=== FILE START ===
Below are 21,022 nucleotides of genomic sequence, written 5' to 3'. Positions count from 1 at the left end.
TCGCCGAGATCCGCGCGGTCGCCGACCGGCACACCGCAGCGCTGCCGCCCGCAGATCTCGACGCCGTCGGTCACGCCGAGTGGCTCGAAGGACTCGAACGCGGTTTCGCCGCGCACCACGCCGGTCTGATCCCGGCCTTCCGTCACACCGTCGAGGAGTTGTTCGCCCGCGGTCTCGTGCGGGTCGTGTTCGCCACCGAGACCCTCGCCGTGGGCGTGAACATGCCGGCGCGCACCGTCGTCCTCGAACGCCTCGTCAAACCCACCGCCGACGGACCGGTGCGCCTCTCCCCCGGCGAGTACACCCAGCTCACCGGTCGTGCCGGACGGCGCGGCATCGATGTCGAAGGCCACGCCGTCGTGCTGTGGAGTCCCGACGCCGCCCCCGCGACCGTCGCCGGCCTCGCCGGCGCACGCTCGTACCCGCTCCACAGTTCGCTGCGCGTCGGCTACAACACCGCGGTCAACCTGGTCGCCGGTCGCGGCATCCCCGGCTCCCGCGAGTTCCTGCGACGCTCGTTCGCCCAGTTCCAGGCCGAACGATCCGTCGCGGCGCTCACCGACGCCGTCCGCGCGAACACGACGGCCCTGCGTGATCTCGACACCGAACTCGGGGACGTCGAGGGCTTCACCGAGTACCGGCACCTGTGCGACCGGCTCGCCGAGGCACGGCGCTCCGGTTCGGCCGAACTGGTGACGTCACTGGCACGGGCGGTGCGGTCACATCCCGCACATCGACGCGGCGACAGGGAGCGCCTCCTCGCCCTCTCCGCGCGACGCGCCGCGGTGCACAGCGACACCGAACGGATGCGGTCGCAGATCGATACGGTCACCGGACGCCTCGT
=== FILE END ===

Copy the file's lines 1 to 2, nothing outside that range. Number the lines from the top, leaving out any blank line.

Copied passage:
Below are 21,022 nucleotides of genomic sequence, written 5' to 3'. Positions count from 1 at the left end.
TCGCCGAGATCCGCGCGGTCGCCGACCGGCACACCGCAGCGCTGCCGCCCGCAGATCTCGACGCCGTCGGTCACGCCGAGTGGCTCGAAGGACTCGAACGCGGTTTCGCCGCGCACCACGCCGGTCTGATCCCGGCCTTCCGTCACACCGTCGAGGAGTTGTTCGCCCGCGGTCTCGTGCGGGTCGTGTTCGCCACCGAGACCCTCGCCGTGGGCGTGAACATGCCGGCGCGCACCGTCGTCCTCGAACGCCTCGTCAAACCCACCGCCGACGGACCGGTGCGCCTCTCCCCCGGCGAGTACACCCAGCTCACCGGTCGTGCCGGACGGCGCGGCATCGATGTCGAAGGCCACGCCGTCGTGCTGTGGAGTCCCGACGCCGCCCCCGCGACCGTCGCCGGCCTCGCCGGCGCACGCTCGTACCCGCTCCACAGTTCGCTGCGCGTCGGCTACAACACCGCGGTCAACCTGGTCGCCGGTCGCGGCATCCCCGGCTCCCGCGAGTTCCTGCGACGCTCGTTCGCCCAGTTCCAGGCCGAACGATCCGTCGCGGCGCTCACCGACGCCGTCCGCGCGAACACGACGGCCCTGCGTGATCTCGACACCGAACTCGGGGACGTCGAGGGCTTCACCGAGTACCGGCACCTGTGCGACCGGCTCGCCGAGGCACGGCGCTCCGGTTCGGCCGAACTGGTGACGTCACTGGCACGGGCGGTGCGGTCACATCCCGCACATCGACGCGGCGACAGGGAGCGCCTCCTCGCCCTCTCCGCGCGACGCGCCGCGGTGCACAGCGACACCGAACGGATGCGGTCGCAGATCGATACGGTCACCGGACGCCTCGT